The Dead Pool: E- and Phone Service
Companies and application providers can no longer look at customer service as a series of silos, according to a new report from Forrester Research. Rather, leaders at these companies should know that, for best results, they'll need to implement an across-the-board customer service program that merges email, phone, and Web applications.
Forrester interviewed 75 customer-service vendor and user companies for its report, "The Forrester Wave: Customer Service Management Software." The report offers an up-to-the moment snapshot of the customer-service management software industry. "We found that e-service is dead as a category," says Chip Gliedman, vice president at Forrester and author of the report. "Phone service is also dead. They're both separate aspects of total customer service."
Forrester evaluated leading customer service management software vendors on around 180 criteria to arrive at its findings. It found Entellium, Microsoft, Oracle Siebel CRM, Oracle Siebel CRM On Demand, Salesforce.com, and SAP are leaders for customer record-centric products; eGain, KANA Software, RightNow Technologies, and Talisma are leaders for customer interaction-centric products; and Graham Technology, Onyx, and Pegasystems are leaders for business process-centric products.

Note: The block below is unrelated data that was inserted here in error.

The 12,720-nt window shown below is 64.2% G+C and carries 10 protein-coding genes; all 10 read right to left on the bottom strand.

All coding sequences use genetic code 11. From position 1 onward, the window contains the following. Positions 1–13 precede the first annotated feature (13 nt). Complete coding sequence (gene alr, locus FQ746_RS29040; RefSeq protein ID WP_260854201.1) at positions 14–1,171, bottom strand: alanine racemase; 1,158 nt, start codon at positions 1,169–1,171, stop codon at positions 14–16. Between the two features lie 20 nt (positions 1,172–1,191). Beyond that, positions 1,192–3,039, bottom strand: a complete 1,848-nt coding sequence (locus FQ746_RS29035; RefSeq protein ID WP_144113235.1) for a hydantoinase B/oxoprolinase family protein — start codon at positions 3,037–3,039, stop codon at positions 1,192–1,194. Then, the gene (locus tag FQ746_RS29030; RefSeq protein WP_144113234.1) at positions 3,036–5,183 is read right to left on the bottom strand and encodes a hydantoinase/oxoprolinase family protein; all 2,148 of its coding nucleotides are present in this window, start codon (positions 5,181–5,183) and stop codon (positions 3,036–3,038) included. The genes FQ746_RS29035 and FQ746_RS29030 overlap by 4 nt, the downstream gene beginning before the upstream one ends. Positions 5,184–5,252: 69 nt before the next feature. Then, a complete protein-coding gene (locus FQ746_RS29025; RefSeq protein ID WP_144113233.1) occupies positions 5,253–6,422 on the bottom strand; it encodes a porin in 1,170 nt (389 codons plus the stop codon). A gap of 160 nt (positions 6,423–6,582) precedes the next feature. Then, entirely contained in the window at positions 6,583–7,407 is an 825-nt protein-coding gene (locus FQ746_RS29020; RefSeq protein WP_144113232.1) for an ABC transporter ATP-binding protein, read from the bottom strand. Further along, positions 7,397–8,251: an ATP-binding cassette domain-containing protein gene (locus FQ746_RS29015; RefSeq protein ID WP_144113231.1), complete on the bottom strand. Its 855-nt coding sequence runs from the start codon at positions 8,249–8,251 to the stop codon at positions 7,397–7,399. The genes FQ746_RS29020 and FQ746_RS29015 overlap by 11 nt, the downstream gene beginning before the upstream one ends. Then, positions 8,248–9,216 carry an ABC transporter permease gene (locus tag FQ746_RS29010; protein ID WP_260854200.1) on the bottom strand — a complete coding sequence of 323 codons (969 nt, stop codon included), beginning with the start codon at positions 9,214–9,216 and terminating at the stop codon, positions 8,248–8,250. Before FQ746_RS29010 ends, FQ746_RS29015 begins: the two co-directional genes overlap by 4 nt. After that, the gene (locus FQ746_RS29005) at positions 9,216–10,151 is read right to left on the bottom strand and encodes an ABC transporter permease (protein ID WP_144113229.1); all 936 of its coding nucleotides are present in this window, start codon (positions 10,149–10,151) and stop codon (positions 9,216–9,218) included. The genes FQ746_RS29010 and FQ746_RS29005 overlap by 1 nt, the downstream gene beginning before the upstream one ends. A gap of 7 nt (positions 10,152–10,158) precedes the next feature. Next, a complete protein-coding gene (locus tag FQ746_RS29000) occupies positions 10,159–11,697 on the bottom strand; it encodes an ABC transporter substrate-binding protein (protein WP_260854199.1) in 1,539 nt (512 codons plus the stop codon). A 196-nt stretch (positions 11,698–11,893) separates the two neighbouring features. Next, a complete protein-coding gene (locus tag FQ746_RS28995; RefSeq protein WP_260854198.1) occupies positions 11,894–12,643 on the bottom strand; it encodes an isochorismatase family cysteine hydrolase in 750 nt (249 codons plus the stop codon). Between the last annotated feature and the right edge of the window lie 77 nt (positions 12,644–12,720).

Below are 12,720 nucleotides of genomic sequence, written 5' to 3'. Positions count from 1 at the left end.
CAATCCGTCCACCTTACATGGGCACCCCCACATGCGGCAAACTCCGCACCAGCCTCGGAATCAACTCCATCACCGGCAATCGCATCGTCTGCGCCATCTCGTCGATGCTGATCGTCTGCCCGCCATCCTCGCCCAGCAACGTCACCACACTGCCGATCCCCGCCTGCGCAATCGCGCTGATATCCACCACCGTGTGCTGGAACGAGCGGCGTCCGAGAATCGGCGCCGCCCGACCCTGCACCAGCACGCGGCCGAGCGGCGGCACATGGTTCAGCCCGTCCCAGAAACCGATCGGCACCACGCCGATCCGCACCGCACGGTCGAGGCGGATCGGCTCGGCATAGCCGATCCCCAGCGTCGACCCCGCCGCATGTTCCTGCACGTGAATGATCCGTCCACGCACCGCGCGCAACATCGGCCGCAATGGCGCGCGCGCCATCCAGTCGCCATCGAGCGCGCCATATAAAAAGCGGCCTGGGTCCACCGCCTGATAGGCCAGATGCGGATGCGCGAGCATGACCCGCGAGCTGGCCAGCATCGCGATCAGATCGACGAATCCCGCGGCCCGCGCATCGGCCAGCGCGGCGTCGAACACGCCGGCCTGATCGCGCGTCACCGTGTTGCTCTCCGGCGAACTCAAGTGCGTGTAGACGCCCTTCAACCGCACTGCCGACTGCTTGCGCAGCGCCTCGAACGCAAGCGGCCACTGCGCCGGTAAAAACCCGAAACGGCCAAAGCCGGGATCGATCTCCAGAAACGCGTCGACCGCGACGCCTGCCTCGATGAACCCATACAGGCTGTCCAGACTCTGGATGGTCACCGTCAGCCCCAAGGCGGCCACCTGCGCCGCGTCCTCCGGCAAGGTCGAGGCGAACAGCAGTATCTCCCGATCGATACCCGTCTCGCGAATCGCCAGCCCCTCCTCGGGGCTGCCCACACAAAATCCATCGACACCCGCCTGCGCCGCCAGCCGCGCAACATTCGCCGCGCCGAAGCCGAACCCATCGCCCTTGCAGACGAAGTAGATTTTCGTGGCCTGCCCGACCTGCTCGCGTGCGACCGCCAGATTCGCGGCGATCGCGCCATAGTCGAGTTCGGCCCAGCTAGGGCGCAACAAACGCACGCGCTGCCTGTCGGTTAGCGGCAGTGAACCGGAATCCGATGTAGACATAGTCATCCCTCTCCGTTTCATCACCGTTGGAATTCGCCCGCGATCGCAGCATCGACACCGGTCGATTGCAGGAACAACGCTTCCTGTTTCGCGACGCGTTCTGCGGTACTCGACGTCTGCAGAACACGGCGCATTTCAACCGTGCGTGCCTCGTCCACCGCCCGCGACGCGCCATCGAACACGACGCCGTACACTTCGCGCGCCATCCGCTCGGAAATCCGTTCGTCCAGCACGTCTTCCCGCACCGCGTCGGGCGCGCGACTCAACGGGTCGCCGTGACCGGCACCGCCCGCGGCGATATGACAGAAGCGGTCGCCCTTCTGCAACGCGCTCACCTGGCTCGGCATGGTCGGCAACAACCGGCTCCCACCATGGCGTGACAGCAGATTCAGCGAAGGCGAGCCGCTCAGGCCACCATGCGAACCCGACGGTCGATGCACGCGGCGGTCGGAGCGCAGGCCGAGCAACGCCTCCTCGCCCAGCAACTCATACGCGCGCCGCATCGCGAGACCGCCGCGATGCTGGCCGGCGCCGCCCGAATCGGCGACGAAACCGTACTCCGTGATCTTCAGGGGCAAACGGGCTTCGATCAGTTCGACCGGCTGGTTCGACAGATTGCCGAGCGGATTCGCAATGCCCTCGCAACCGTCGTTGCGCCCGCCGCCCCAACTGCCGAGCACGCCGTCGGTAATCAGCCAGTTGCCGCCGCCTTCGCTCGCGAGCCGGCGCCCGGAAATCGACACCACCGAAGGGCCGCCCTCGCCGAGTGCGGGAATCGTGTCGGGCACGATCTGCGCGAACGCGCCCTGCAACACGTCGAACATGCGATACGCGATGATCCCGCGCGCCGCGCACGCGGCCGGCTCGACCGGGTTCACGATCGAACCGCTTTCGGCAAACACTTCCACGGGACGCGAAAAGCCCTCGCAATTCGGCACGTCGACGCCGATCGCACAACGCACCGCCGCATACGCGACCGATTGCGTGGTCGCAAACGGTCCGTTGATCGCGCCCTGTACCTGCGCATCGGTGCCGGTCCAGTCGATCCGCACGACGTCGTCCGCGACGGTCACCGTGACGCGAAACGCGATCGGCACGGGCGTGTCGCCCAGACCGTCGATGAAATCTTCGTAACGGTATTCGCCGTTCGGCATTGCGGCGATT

Companies looking for prime customer service programs will need to include all channels in their arsenal. The question is the way to best mix them. "Depending on your company, you'll weight things differently, but still it's phone, plus Web, plus chat, plus email as a way to deliver services today," Gliedman says.
It shows that companies will need to bring in applications that can be integrated and merged to support a multichannel customer service approach. They must undertake a careful review of its specific capabilities and individual strengths of each of its products to determine how to best weight the channels. They'll also need to implement both workflow and knowledge engines to keep customers from being able to "dial for discounts," Gliedman says.
We've likely all dialed for a discount: pick up the phone to call a company's customer service department, get an answer you don't like, hang up and immediately phone again hoping a second customer service rep will give you the answer you want to hear. Or maybe you've considered emailing the company to get in touch with a representative with yet another response. If response varies, you can be sure those three people aren't following a consistent practice or getting their information from the same knowledge software. "Companies have to give the same information regardless of channel," Gliedman says.
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